New College’s partnership with the Lovelace Respiratory Research Institute (LRRI) and Mind Research Network (MRN) offers a chance for immersion in leading edge biomedical research and the scientific process – one which often proves invaluable for those interested in graduate school or careers in science. (Read about what this year’s interns have been doing.)
This program of summer internships and research was initiated eight years ago by professors Sandra Gilchrist and Pat McDonald. Each year, students attend an introduction to the program by Robert Rubin, CEO of LRRI and former New College professor. LRRI researchers present their work in the fall or during ISP. In the spring, students are matched with interested mentors and fitting projects.
Projects generally run through June and July, with housing and stipend provided by LRRI. During this time, students meet with mentors for regular feedback and guidance. The summer culminates in a final presentation to Dr. Rubin, project sponsors, and faculty mentors, and communication and related work continue in tutorials in the following year.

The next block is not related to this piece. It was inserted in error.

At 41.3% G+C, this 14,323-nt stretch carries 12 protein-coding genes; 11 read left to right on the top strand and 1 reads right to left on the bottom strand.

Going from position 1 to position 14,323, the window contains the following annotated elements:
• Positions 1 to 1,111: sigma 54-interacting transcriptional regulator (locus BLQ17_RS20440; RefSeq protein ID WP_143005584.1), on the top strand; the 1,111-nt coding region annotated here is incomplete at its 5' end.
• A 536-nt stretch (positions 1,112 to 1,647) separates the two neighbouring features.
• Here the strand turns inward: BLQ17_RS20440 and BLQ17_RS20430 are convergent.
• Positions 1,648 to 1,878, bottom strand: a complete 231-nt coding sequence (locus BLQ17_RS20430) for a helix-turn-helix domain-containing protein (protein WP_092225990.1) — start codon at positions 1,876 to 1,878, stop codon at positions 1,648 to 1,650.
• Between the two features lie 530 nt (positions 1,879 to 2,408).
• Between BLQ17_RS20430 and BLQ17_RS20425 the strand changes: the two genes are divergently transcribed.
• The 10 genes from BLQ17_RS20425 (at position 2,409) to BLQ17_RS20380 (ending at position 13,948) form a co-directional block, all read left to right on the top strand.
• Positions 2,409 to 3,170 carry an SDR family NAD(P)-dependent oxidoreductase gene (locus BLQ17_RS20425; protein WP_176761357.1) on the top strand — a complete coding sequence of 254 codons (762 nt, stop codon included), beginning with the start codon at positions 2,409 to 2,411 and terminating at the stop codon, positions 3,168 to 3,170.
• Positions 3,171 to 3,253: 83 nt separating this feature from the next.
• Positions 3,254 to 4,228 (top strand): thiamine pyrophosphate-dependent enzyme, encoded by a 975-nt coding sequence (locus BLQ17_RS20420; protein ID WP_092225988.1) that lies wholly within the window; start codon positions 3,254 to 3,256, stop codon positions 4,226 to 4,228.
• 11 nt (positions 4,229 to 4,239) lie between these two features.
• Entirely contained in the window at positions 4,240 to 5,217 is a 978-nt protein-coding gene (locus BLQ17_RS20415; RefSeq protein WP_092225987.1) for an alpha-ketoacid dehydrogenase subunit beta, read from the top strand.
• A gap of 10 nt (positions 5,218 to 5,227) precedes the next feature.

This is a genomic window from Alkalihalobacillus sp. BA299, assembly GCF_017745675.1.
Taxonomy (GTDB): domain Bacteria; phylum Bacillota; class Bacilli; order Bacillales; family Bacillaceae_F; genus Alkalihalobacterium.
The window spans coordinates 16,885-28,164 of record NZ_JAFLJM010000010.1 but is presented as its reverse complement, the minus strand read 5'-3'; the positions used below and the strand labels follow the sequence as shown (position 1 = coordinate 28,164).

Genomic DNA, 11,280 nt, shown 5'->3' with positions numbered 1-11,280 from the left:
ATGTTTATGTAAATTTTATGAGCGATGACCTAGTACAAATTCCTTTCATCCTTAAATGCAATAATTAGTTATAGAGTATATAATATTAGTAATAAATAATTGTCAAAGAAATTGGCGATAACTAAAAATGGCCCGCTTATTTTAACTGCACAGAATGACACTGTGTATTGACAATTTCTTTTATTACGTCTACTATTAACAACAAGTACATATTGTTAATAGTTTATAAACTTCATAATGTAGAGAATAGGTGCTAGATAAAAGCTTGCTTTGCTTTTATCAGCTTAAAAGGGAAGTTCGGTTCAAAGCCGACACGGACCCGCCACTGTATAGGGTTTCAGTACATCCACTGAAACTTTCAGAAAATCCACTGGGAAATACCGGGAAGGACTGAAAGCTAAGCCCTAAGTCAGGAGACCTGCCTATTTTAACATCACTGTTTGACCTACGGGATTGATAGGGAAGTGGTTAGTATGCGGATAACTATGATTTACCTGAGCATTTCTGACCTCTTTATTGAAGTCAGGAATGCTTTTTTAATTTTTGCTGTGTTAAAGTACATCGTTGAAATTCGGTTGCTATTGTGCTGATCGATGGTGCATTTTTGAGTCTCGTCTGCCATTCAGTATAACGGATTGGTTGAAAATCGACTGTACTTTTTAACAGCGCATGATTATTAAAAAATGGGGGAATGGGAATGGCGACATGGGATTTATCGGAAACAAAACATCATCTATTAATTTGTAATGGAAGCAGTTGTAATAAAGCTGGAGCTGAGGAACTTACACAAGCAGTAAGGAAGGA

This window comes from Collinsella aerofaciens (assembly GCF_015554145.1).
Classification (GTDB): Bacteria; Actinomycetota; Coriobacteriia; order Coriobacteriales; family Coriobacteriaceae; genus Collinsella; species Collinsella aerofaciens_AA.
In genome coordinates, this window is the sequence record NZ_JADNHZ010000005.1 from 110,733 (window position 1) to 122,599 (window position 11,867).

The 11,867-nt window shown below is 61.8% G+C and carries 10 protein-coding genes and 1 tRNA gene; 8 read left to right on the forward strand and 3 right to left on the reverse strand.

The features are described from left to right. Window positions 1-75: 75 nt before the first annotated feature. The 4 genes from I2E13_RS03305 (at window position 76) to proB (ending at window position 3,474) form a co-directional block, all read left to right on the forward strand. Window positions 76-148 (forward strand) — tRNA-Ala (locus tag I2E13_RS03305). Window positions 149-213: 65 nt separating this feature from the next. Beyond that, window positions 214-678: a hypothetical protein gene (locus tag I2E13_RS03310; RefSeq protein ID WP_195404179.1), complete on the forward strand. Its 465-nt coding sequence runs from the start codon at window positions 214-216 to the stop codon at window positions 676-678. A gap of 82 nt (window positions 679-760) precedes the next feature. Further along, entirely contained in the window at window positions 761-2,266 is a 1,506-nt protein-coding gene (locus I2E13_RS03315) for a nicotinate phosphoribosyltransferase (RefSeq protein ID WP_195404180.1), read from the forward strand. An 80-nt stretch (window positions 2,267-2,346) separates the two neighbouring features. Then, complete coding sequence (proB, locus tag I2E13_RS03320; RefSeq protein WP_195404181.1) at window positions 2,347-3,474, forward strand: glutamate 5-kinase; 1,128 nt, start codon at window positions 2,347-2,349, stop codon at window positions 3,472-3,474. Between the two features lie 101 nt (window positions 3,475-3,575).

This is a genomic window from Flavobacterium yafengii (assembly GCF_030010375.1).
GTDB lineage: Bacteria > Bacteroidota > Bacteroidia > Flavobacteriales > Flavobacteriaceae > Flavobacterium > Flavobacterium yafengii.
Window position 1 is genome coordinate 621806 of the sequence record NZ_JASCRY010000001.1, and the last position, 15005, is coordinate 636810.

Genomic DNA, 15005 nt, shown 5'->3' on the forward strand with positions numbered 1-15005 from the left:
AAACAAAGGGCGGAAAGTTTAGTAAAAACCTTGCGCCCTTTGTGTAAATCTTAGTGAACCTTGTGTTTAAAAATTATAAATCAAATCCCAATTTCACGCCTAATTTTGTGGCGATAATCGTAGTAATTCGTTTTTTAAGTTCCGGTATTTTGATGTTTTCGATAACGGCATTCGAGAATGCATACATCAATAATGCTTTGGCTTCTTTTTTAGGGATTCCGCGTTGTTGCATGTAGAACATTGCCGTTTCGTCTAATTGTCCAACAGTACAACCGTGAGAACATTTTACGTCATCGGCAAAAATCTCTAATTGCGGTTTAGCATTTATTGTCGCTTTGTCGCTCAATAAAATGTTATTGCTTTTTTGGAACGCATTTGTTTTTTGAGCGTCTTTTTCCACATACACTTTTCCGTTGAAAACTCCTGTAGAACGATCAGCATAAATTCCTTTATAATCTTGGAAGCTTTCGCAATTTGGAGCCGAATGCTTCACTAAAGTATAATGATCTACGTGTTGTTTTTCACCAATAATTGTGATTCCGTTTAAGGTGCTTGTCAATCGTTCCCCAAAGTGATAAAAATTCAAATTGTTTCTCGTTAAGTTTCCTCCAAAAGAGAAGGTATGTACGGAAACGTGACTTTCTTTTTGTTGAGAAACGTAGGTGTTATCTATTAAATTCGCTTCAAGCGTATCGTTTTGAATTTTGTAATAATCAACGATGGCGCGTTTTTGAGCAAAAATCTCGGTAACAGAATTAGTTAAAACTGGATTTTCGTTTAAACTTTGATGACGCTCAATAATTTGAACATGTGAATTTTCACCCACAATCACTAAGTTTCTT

Preparation largely depends on projects, and many areas of respiratory research and computational neuroscience are represented. Students at MRN are often well-served by linear algebra, MatLab, and discrete math. Students at LRRI often apply or develop R and Bioconductor packages for biological and bioinformatic projects. A common theme is that many projects are computational; these can naturally be extended in the following year or developed as a thesis.
Project topics are equally varied. Students have worked on distributing computations with privacy for medical information, interplay between cigarette smoking and cellular aging, cellular mechanisms involved in lung cancer and chronic obstructive pulmonary disease (COPD), and many others. The websites for LRRI (www.lrri.org) and MRN (www.mrn.org) offer more background on current projects.
Students have taken full advantage of the opportunity for focused research over the summer, and outcomes have been positive. Four presented at professional conferences last year, and for those with continuing or thesis projects, authorship on publications is common.